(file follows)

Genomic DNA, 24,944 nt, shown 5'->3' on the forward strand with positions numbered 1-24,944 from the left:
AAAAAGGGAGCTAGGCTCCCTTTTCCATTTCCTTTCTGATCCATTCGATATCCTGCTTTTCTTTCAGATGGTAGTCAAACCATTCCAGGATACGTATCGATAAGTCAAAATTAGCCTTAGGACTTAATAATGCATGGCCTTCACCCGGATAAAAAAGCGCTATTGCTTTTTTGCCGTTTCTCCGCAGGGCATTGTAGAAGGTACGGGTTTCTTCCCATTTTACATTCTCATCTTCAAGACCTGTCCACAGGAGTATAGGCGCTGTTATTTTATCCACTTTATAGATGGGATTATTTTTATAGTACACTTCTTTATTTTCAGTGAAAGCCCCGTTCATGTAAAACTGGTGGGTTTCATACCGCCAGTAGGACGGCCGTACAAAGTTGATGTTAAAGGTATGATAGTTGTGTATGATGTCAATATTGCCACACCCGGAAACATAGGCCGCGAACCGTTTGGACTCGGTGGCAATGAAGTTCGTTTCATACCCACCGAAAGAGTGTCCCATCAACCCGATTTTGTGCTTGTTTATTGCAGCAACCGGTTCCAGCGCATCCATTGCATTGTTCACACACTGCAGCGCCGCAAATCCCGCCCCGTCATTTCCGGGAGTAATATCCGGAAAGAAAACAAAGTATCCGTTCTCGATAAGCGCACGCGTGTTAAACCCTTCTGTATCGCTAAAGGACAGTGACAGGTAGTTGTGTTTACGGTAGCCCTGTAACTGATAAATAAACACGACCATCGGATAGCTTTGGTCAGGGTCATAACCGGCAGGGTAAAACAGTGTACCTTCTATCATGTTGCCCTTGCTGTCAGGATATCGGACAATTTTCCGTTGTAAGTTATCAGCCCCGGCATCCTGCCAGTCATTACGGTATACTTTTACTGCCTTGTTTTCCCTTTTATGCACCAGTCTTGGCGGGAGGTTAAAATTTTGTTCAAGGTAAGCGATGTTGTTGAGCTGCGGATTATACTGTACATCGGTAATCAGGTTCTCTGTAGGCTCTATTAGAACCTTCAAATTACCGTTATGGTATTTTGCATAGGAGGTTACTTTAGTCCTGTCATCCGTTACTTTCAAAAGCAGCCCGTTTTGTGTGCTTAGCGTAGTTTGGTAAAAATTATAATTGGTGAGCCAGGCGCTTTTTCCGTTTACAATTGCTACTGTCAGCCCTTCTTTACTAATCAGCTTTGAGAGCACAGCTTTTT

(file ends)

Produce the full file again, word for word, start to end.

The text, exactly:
Genomic DNA, 24,944 nt, shown 5'->3' on the forward strand with positions numbered 1-24,944 from the left:
AAAAAGGGAGCTAGGCTCCCTTTTCCATTTCCTTTCTGATCCATTCGATATCCTGCTTTTCTTTCAGATGGTAGTCAAACCATTCCAGGATACGTATCGATAAGTCAAAATTAGCCTTAGGACTTAATAATGCATGGCCTTCACCCGGATAAAAAAGCGCTATTGCTTTTTTGCCGTTTCTCCGCAGGGCATTGTAGAAGGTACGGGTTTCTTCCCATTTTACATTCTCATCTTCAAGACCTGTCCACAGGAGTATAGGCGCTGTTATTTTATCCACTTTATAGATGGGATTATTTTTATAGTACACTTCTTTATTTTCAGTGAAAGCCCCGTTCATGTAAAACTGGTGGGTTTCATACCGCCAGTAGGACGGCCGTACAAAGTTGATGTTAAAGGTATGATAGTTGTGTATGATGTCAATATTGCCACACCCGGAAACATAGGCCGCGAACCGTTTGGACTCGGTGGCAATGAAGTTCGTTTCATACCCACCGAAAGAGTGTCCCATCAACCCGATTTTGTGCTTGTTTATTGCAGCAACCGGTTCCAGCGCATCCATTGCATTGTTCACACACTGCAGCGCCGCAAATCCCGCCCCGTCATTTCCGGGAGTAATATCCGGAAAGAAAACAAAGTATCCGTTCTCGATAAGCGCACGCGTGTTAAACCCTTCTGTATCGCTAAAGGACAGTGACAGGTAGTTGTGTTTACGGTAGCCCTGTAACTGATAAATAAACACGACCATCGGATAGCTTTGGTCAGGGTCATAACCGGCAGGGTAAAACAGTGTACCTTCTATCATGTTGCCCTTGCTGTCAGGATATCGGACAATTTTCCGTTGTAAGTTATCAGCCCCGGCATCCTGCCAGTCATTACGGTATACTTTTACTGCCTTGTTTTCCCTTTTATGCACCAGTCTTGGCGGGAGGTTAAAATTTTGTTCAAGGTAAGCGATGTTGTTGAGCTGCGGATTATACTGTACATCGGTAATCAGGTTCTCTGTAGGCTCTATTAGAACCTTCAAATTACCGTTATGGTATTTTGCATAGGAGGTTACTTTAGTCCTGTCATCCGTTACTTTCAAAAGCAGCCCGTTTTGTGTGCTTAGCGTAGTTTGGTAAAAATTATAATTGGTGAGCCAGGCGCTTTTTCCGTTTACAATTGCTACTGTCAGCCCTTCTTTACTAATCAGCTTTGAGAGCACAGCTTTTT